Flu Vaccine Available So Get Your Shot Now
Flu Vaccine Available
So Get Your Shot Now
With the height of the flu season expected in January or February, the mayor and city health officials launched a public education campaign last week urging New Yorkers over 50 "Don’t Get the Flu—Get the Shot."
This message will be flooding the air waves and will appear on buses, telephone kiosks and subways throughout the city using some famous faces such as former New York Knicks start Walt "Clyde" Frazier, actor Tony Randall and singer Eartha Kitt.
According to an announcement released by Mayor Rudolph Giuliani, "Persons at high risk for serious influenza infection include: anyone aged 65 or older; nursing home and chronic care facility residents; individuals with heart, circulatory, lung or kidney problems including renal failure and asthma; diabetics or sufferers from other metabolic diseases, cystic fibrosis or hemoglobin abnormalities including "low blood"; people with lowered resistance to infection because of cancer, medical treatment or immune system diseases including HIV and children up to age 18 who are on long-term aspirin therapy."
The Health Department also put in a special toll free flu information line—(866) FLU-LINE (866-358-5463)—and set up a new section of the city’s web site—(nyc.gov/health)—to provide information on where individuals can get vaccinated free of charge.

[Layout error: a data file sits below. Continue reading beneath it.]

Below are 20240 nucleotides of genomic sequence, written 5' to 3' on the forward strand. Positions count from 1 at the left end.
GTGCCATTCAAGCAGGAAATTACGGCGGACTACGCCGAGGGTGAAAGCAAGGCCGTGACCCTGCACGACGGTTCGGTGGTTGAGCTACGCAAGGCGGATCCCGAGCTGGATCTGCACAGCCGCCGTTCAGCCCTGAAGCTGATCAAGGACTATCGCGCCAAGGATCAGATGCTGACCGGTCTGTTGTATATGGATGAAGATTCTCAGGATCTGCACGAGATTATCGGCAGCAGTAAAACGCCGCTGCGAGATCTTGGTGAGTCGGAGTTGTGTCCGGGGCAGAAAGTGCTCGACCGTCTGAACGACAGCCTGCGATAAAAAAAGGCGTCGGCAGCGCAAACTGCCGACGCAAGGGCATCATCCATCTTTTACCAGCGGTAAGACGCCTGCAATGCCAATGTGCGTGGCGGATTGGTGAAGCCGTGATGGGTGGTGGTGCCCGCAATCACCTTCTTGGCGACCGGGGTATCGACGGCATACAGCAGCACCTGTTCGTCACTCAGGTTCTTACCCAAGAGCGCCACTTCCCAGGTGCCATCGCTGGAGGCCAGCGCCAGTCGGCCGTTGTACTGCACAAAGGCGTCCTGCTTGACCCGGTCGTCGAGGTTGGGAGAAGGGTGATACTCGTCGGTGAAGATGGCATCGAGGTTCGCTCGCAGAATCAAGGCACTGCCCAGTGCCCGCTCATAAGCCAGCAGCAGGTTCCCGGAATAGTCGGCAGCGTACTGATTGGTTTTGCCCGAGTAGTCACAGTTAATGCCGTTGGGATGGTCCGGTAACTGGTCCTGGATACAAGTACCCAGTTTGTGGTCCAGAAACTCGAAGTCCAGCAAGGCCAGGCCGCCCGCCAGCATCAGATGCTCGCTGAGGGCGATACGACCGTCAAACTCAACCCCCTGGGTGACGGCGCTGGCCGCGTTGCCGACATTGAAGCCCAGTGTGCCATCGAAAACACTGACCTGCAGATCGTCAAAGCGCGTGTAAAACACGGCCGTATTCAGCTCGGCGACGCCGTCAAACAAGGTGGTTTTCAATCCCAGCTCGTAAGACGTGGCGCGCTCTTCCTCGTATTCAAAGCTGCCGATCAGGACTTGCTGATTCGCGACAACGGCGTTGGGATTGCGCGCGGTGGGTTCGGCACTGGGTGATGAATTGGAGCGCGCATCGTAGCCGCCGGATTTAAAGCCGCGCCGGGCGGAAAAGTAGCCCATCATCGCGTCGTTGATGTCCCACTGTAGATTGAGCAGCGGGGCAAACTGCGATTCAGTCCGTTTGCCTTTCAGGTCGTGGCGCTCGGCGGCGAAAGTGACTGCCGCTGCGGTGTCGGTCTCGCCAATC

In his announcement, the mayor noted there had been a nationwide flu vaccine delay in recent months, so 42,000 doses of the vaccine were used for individuals in greatest need.
Over 42,000 doses of flu vaccine were sent to nursing homes and hospitals, used for high-risk children, and ambulatory care and community clinics.
In addition, the Health Department distributed 25,000 flu shots to seniors who attend the city’s senior centers.
The Health Department also continues to give free flu shots at its walk-in clinics located in the five boroughs throughout the flu season. And the City Health and and Hospitals Corporation offers free flu injections at its hospitals and Communicare clinic sites.
City Department of Health Commissioner Dr. Neal Cohen stated: "With the height of the flu season expected in January or February we have a much smaller window than usual in which to see New Yorkers get vaccinated. I encourage all New Yorkers over 50 to protect themselves from the flu and pneumonia this year by getting their shots now because the flu shot takes about one week to become fully effective and the pneumonia shot takes somewhat longer."
The mayor’s announcement also issued cautionary notes connected with the flu shots.
People at high risk for the flu should also consider getting the pneumonia shot.
Children who have the flu should not be given aspirin because they could be at risk of developing Reyes Syndrome, a serious illness. Aspirin substitutes such as acetaminophen may be given instead.
People allergic to eggs, women who might be pregnant, anyone with a high fever and those who have had Guillain-Barre Syndrome should consult with their doctor before getting a flu shot.